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Bailed-Out Euro Nations Expect Painful Challenges to Remain

Photographer: Krisztian Bocsi/Bloomberg
Adjustment in Greece, after four years of cuts and efforts to make the economy more competitive, has come at “an extremely high socioeconomic cost,” Greek Finance Minister Yannis Stournaras said.

Bailed-out euro-area countries are facing “painful” challenges with worse-than-anticipated consequences of economic adjustment, including high unemployment and slow growth, central banks and finance ministries said.

Officials and ministers from Greece, Ireland, Portugal and Cyprus, in responses to European Union lawmaker questions published yesterday, described how their countries’ emergency aid had been followed by social hardship and continuing economic difficulties.

The bailout program had a “worse-than-expected impact on both output and employment,” Portugal’s finance ministry said. The program in Cyprus was “rigorous and painful,” according to the island’s central bank. Adjustment in Greece, after four years of cuts and efforts to make the economy more competitive, has come at “an extremely high socioeconomic cost,” Greek Finance Minister Yannis Stournaras said.

The testimonies come three-and-a-half years after Greece became the first euro-area country to be bailed out, using EU and International Monetary Fund loans. Since then the German-led path of aid in return for reforms and debt cuts has seen 396 billion euros ($538 billion) committed to the region’s four most fragile economies, with an additional 100 billion euros pledged for Spain’s banking sector. The bloc has endured the longest recession in its history and unemployment has reached record levels.

Bond Rally

Government bonds in the euro-area’s most indebted nations have rallied this year, pushing Portugal and Ireland’s 10-year yields to the lowest since 2010 and 2006 respectively, as recovery sign’s in the region have boosted demand for higher-yielding debt.

Portugal expects to restart bond auctions in the first half of 2014, its debt agency said yesterday, after selling one-year bills at the lowest yield since November 2009. Greece’s Stournaras said last week that the government may sell five-year notes in the second half of the year, for the first time since being shut out of the bond markets in 2010. It would follow Ireland, which sold bonds last week for the first time since completing its bailout program.

Greek 10-year yields have dropped 68 basis points this year to 7.74 percent, after touching 7.53 percent on Jan. 13, the lowest since May 2010. The yield on similar-maturity Portuguese securities reached the lowest since August 2010 at 5.07 percent yesterday.

More Accountability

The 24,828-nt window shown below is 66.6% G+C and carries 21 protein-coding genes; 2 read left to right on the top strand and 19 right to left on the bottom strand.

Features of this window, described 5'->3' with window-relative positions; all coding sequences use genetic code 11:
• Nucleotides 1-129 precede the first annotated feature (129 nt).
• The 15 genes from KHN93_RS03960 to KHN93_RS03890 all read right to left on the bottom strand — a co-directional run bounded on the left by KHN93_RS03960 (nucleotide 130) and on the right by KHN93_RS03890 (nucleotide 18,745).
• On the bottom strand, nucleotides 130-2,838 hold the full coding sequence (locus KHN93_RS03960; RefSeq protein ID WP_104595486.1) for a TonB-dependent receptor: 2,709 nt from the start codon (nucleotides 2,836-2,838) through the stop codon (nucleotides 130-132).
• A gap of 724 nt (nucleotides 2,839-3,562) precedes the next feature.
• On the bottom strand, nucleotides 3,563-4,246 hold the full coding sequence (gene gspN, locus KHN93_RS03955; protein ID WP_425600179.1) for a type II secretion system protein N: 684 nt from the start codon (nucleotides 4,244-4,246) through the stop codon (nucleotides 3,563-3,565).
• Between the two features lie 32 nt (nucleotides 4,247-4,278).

EU lawmakers questioned whether the so-called troika, comprising the European Commission, European Central Bank and IMF, which sets conditions for the countries receiving bailouts and monitors their progress, should have been more accountable and could have prevented the most painful effects of austerity. The European Parliament’s economic and monetary affairs committee is today discussing the responses received about the troika’s work.

European lawmakers will continue to work to make the troika more accountable, EU Parliament President Martin Schulz said on Twitter yesterday. Schulz is a member of Germany’s Social Democrats, the junior partner in the country’s coalition government.

While finance ministries and central bankers said that the hardships associated with the bailout conditions could not be ignored, they said they backed the process.

Inevitable Program

“The program, although rigorous and painful, is the only way that will enable the country’s exit from the crisis,” Cyprus’s central bank said in its letter to the 28-nation European Parliament.

Portugal’s finance ministry said that it “remained convinced” a bailout program had been inevitable and that “on the whole it remains a suitable and rational response to the crisis of credibility threatening our country.”

Ireland’s bailout-program exit last month and its return to financial markets “confirms that our strategy of providing assistance to euro-area countries that requested it in return for strict conditionality is working,” Jeroen Dijsselbloem, the Dutch finance minister who chairs meetings of his 17 euro-area counterparts, said in his letter to EU lawmakers.

He said that while growth is returning to the euro area and the economic outlook is improving “a number of important challenges remain, most importantly unacceptably high levels of unemployment.”

Ireland’s bailout program can be considered a success, Michael Noonan, Ireland’s finance minister, said in his response to the parliament. Even so, unemployment is still high, economic growth has returned more slowly than predicted and the country’s overall level of debt remains elevated, with a peak of slightly over 120 percent of gross domestic product expected this year.

To contact the reporters on this story: Ian Wishart in Brussels at iwishart@bloomberg.net; Rebecca Christie in Brussels at rchristie4@bloomberg.net

To contact the editor responsible for this story: James Hertling at jhertling@bloomberg.net

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